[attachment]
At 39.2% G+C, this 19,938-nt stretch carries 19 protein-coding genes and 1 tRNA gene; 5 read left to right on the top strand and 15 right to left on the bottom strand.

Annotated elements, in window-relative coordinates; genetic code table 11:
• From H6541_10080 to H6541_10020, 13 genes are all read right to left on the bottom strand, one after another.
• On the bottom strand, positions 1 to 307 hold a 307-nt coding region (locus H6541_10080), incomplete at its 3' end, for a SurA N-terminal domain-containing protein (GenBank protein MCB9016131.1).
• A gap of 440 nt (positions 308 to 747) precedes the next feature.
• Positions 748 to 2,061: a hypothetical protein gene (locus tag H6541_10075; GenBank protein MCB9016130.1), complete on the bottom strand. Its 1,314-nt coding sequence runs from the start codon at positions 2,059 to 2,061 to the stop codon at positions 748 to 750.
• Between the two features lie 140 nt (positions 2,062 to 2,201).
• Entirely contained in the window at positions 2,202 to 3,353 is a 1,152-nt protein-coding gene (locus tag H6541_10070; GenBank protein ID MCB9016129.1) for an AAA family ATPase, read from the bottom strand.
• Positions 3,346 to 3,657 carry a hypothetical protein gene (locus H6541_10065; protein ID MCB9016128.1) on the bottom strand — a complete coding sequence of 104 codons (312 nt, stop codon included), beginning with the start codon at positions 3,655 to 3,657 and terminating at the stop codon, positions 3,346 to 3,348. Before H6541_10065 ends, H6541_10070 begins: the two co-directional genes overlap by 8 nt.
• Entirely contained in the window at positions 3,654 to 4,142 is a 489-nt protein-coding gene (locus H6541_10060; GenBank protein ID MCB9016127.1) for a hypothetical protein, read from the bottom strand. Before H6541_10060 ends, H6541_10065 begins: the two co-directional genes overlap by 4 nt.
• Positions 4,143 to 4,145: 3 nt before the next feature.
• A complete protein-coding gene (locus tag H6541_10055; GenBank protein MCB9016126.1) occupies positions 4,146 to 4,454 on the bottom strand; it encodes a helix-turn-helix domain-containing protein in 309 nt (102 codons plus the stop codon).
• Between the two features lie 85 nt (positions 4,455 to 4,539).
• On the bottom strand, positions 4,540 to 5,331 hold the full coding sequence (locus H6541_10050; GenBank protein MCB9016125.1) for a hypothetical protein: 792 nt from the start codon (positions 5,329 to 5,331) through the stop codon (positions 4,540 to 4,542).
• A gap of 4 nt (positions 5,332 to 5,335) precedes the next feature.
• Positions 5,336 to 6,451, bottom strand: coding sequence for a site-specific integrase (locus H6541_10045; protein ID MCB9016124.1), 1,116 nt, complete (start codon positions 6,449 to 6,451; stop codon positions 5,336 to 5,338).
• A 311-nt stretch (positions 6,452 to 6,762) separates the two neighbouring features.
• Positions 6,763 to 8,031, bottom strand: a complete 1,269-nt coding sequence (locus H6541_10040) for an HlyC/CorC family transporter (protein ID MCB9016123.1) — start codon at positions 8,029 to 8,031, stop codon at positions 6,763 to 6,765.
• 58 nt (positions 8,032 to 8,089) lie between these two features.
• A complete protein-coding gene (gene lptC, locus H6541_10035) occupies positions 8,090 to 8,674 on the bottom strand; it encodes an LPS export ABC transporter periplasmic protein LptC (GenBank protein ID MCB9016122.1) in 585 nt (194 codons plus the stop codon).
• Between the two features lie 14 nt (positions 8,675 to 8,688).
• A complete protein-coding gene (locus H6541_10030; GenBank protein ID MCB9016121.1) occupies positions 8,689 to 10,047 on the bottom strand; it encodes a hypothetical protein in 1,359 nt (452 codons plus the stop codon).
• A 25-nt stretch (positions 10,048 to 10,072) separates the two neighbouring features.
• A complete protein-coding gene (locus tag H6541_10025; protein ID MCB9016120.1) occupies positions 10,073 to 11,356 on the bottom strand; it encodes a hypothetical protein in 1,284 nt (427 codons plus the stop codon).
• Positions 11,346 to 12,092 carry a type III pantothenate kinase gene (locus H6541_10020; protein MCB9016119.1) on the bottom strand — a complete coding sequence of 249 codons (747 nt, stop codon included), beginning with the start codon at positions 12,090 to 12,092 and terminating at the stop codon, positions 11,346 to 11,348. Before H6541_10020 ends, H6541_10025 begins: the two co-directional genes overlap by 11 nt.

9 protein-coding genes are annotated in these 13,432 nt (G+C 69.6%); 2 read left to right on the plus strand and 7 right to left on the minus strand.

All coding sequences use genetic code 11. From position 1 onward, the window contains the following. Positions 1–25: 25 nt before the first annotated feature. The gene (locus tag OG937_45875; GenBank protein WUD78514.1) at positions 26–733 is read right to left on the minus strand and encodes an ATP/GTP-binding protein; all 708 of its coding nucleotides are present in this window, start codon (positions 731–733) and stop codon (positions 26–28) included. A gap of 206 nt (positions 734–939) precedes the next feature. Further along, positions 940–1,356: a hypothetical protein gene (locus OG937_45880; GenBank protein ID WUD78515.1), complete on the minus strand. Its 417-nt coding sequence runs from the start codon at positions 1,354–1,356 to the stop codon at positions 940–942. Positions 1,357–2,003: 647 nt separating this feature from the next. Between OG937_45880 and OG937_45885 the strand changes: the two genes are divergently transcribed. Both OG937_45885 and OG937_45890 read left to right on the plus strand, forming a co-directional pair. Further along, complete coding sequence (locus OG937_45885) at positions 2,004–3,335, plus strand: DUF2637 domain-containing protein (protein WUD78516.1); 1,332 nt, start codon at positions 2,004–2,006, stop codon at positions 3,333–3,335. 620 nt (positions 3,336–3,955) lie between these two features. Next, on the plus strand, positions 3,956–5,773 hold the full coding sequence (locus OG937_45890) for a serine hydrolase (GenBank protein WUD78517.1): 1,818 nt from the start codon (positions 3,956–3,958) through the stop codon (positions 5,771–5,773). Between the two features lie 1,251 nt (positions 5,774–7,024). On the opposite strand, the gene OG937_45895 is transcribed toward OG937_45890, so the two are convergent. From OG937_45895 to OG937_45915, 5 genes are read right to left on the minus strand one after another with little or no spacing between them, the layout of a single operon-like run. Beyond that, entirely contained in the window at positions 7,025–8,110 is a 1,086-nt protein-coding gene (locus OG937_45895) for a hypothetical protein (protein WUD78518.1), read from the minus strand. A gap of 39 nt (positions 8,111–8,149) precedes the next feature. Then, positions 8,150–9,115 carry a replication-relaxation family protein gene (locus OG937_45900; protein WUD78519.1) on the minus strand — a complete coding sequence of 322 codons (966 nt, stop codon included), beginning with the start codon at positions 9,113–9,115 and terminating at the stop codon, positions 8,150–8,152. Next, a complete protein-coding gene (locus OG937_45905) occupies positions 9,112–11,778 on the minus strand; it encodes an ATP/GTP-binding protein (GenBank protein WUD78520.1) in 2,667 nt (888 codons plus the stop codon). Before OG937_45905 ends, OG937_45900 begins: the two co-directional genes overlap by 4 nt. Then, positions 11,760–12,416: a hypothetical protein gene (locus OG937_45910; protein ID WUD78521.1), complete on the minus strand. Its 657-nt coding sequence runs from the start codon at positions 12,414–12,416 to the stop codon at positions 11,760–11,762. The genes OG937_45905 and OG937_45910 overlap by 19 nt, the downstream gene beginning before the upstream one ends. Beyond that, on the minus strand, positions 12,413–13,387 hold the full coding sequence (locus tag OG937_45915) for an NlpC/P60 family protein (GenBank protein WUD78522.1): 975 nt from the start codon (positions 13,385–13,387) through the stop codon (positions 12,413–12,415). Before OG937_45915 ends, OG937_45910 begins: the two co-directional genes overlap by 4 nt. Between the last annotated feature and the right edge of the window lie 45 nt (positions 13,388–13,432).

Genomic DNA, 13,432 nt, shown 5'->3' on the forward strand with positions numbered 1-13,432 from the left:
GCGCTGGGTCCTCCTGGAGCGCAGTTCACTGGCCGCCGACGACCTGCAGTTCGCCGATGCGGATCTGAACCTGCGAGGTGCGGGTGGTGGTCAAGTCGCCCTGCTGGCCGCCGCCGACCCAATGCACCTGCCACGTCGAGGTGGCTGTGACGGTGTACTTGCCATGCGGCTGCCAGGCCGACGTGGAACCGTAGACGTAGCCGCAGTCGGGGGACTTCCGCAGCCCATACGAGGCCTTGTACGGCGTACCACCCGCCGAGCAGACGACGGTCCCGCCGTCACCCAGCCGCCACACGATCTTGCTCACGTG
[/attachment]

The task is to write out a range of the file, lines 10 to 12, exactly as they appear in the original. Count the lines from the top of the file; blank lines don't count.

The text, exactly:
• Entirely contained in the window at positions 3,654 to 4,142 is a 489-nt protein-coding gene (locus H6541_10060; GenBank protein ID MCB9016127.1) for a hypothetical protein, read from the bottom strand. Before H6541_10060 ends, H6541_10065 begins: the two co-directional genes overlap by 4 nt.
• Positions 4,143 to 4,145: 3 nt before the next feature.
• A complete protein-coding gene (locus tag H6541_10055; GenBank protein MCB9016126.1) occupies positions 4,146 to 4,454 on the bottom strand; it encodes a helix-turn-helix domain-containing protein in 309 nt (102 codons plus the stop codon).